Conflict isn't always negative; conflict is inevitable, natural, and even healthy whenever people work together. Conflict can be an effective means for everyone to grow, learn, and become more productive and satisfied in the workplace.
What is unhealthy, however, is unresolved conflict that is allowed to fester and become a hindrance to an otherwise productive team. Common causes of conflict include employee competition; differences in objectives, values, or perceptions; disagreements about roles, work activities, or individual styles; and breakdowns in communication.
As a result, conflict management is a big part of managing individuals or teams. To manage conflict, a manager must analyze the conflict situation to determine the cause and severity, and then develop a strategy for action. Strategy options include the following:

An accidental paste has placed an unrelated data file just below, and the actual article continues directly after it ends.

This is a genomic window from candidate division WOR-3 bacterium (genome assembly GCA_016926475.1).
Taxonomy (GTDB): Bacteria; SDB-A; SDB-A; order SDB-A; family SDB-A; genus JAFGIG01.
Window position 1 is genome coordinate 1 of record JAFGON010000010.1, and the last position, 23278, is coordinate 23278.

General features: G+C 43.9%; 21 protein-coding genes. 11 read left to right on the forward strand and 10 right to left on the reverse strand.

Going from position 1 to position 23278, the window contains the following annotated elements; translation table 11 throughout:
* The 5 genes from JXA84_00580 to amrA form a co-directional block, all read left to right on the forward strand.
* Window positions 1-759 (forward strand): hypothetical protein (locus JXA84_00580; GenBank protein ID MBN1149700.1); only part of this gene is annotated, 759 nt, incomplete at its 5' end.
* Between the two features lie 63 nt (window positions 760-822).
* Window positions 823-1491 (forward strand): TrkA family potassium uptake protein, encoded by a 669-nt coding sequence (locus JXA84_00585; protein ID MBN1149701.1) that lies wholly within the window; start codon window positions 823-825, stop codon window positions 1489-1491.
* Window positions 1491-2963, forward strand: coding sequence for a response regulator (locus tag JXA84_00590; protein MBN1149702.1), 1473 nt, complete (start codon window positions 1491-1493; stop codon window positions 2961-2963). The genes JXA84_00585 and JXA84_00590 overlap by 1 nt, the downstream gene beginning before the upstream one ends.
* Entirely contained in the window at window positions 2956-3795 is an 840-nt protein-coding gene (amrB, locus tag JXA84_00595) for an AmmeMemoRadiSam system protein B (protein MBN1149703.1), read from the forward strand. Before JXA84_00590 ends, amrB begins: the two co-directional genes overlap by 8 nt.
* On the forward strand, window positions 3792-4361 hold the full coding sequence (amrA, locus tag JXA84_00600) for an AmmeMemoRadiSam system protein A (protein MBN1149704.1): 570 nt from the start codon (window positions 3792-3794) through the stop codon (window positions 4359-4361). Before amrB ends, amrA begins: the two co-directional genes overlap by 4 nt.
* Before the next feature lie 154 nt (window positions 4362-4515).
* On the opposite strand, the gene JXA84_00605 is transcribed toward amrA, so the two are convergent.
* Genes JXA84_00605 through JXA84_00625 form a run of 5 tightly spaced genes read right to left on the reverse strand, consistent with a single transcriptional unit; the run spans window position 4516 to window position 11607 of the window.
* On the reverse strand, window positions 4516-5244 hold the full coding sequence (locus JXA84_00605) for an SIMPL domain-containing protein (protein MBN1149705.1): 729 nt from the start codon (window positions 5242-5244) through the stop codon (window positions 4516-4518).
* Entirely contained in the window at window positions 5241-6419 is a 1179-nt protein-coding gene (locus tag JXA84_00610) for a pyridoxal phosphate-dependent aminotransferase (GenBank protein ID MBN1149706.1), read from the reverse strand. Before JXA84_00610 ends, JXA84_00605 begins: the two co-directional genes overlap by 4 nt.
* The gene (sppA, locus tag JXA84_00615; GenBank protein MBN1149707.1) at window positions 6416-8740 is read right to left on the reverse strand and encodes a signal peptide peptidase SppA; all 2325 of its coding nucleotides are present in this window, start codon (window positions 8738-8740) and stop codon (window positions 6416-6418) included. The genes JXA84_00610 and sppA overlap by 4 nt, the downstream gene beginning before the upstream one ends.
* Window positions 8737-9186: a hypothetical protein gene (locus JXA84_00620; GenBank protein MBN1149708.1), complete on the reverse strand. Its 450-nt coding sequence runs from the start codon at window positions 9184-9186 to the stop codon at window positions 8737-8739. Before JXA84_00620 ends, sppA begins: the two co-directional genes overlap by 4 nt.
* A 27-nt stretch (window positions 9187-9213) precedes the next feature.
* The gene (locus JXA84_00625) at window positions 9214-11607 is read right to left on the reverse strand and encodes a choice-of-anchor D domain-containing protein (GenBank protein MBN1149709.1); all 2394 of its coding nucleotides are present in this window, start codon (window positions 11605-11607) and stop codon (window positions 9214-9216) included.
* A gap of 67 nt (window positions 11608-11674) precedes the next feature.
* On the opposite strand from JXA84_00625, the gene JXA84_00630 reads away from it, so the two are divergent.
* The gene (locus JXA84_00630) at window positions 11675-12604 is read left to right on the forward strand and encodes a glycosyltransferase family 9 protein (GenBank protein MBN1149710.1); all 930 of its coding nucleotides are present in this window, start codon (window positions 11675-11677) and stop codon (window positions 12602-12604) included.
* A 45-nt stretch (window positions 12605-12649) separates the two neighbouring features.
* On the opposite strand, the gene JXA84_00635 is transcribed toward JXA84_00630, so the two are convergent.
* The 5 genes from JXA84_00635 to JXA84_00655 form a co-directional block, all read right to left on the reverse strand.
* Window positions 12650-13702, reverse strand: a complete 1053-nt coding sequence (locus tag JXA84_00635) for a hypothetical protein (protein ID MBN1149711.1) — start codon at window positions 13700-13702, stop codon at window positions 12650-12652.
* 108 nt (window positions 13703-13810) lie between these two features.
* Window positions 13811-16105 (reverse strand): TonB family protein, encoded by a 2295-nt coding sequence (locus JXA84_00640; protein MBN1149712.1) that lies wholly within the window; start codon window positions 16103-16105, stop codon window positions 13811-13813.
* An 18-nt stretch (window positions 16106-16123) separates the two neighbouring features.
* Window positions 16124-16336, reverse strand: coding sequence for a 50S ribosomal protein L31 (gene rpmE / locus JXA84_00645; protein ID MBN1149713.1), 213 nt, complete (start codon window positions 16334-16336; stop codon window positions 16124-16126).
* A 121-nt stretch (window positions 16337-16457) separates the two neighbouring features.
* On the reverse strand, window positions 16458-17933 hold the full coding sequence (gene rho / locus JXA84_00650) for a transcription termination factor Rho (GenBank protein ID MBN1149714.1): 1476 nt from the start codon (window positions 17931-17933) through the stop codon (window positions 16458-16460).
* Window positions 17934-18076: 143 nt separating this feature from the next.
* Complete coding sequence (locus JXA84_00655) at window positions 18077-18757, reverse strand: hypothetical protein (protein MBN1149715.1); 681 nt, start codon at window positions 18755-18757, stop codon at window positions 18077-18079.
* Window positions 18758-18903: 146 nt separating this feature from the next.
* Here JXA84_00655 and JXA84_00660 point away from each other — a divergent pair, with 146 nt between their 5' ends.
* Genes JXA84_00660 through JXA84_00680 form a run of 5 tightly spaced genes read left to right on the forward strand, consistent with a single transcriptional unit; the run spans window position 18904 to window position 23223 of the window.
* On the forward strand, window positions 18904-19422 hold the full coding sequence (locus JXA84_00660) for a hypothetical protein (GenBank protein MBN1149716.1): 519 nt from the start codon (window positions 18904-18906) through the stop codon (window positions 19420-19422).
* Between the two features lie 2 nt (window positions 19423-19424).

- Avoidance—withdrawing from or ignoring conflict.
- Smoothing—playing down differences to ease conflict.
- Compromise—giving up something to gain something.
- Collaboration—mutual problem solving.
- Confrontation—for verbalization of disagreements.
- Appeal to team objectives—highlighting the mutual need to reach a higher goal.
- Third‐party intervention—asking an objective third party to mediate.
Remember that conflict should be looked upon as an opportunity. When conflict is identified early, managers can prevent small issues from escalating into major, long‐term wars in the workplace.